As much as I love cats, I'm not normally a fan of books about cats. They tend to be way too cosy for my taste, and too full of home-spun wisdom, which I am not a fan of at all. But I was excited to read Cat Sense as it promised to be a scientific portrayal of cats, written by author who works in feline science and based on proper research. Divided into three parts, Cat Sense covers the history of cats and their domestication, scientific explanations for their behaviour and challenges faced by cats as they live in great numbers alongside humans.
I have always been a cat lover. Growing up, we always had a pet cat, first Stumpy (black and white) and then Phoebe (tortoise shell), who still lives with my parents and is now the grand old age of seventeen. Currently, my husband and I share our house with Joseph, a tabby who is almost three years old, who we have had from a kitten. He is spoiled rotten and basically does what he likes, whenever he feels like it! Every cat I have ever owned has been completely different, so I was interested to pick up Cat Sense and learn more about what scientists have discovered about cat behaviour and emotion.
The first part of the book, which was a history of cats and their relationship with humans, was completely fascinating. There was quite a lot of information on genetics, the ancestors of modern day pet cats and the genetic relationship between domestic and wild cats (not as far apart as you would think!). I genuinely found this interesting, especially when Bradshaw discussed the genes responsible for cat colouring and markings. I had no idea that blotched tabbies (like Joseph, but you can't see his blotches in the picture above), which are so common in the UK, are rare in other parts of the world. It's also interesting how some features, such as white paws, have survived because we like them, even though they are counter-productive to the cat's role as a hunter.
After the history, Bradshaw moved on to the science behind cat behaviour, which took up the bulk of the book. A lot of the information won't be new to anyone who has owned a cat or even observed one, but it was interesting to read about the studies that scientists have carried out. The section I most enjoyed dealt with the way cats think, their emotions and their personalities. The idea that animals have distinct personalities and can experience emotion in a similar way to humans is a modern one in science, so I was glad to see Bradshaw outlining the research in this area so far. As much as this section on cat behaviour was interesting, I felt like it was overly long and too heavily skewed towards the author's own work.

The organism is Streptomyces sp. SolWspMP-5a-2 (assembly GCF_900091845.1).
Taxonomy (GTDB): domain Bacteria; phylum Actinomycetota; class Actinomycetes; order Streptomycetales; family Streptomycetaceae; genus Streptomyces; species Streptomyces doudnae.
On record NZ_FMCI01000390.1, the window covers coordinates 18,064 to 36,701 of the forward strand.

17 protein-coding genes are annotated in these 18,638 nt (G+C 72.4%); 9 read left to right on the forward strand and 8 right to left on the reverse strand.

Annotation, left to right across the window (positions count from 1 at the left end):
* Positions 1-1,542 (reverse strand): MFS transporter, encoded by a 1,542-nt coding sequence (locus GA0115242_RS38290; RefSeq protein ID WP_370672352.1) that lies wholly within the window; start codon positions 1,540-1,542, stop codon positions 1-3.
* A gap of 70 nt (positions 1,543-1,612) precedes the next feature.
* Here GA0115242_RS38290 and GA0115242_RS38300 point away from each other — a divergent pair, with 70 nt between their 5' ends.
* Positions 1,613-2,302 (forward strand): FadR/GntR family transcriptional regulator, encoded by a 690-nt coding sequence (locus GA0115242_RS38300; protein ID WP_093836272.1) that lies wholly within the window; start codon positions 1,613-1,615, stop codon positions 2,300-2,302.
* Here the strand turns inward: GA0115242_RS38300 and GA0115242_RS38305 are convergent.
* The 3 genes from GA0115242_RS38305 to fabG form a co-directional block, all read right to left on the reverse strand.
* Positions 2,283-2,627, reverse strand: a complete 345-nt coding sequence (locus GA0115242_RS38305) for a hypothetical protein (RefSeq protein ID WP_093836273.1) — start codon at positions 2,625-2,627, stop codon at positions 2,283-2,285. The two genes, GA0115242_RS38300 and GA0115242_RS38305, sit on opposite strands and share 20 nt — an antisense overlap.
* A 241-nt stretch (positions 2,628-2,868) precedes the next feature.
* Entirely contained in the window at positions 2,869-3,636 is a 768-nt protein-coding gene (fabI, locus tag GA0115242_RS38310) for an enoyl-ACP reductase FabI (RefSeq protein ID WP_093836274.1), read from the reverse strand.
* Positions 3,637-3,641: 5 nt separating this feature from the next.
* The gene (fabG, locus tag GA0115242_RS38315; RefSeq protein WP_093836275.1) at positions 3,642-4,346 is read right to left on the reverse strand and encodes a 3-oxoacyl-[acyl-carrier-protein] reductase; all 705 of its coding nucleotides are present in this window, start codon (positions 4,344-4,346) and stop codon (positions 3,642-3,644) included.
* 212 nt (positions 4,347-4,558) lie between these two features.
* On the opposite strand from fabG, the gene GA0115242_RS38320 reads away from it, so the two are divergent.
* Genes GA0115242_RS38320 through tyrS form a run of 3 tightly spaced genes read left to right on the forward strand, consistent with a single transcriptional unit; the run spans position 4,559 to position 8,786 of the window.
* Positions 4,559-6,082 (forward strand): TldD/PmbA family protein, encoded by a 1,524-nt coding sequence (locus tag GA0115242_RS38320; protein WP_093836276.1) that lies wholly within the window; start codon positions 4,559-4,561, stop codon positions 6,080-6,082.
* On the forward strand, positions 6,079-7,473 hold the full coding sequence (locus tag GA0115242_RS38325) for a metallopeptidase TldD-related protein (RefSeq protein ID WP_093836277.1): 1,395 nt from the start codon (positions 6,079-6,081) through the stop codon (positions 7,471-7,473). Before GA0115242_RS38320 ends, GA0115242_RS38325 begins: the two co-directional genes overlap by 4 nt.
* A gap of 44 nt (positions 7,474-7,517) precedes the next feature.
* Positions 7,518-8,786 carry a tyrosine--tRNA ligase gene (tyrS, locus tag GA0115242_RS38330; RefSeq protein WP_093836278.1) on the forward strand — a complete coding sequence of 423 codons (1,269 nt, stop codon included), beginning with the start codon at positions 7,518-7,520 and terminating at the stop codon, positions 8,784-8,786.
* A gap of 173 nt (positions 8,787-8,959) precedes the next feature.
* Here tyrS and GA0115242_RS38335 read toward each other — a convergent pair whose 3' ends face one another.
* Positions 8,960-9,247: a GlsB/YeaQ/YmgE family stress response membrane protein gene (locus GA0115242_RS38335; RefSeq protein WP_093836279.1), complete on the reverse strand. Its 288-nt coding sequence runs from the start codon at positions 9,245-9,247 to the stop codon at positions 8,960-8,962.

Finally, Bradshaw covers several issues facing cats and their owners, such as what the rising numbers of neutered cats will mean for future kittens. My cat was neutered at six months and I have always assumed this was the right and responsible thing to do, but Bradshaw argues that this narrows the choice of available males to part feral ones, meaning that the most domesticated, docile cats do not breed, and this could have consequences for the future. He also discusses the way wildlife campaigners have targeted cats and campaigned for things like cat curfews, and whether this actually has any impact on the population of wild animals in the area.
On the whole, Cat Sense was an enjoyable book if not a mind-blowing one. It was full of interesting information but tended to be over-long and wasn't always written in the most engaging style. However, if you like cats and want to find out more about them, Cat Sense won't disappoint.
Source: From the publisher, in exchange for an honest review.
First Published: August 2013
Score: 3 out of 5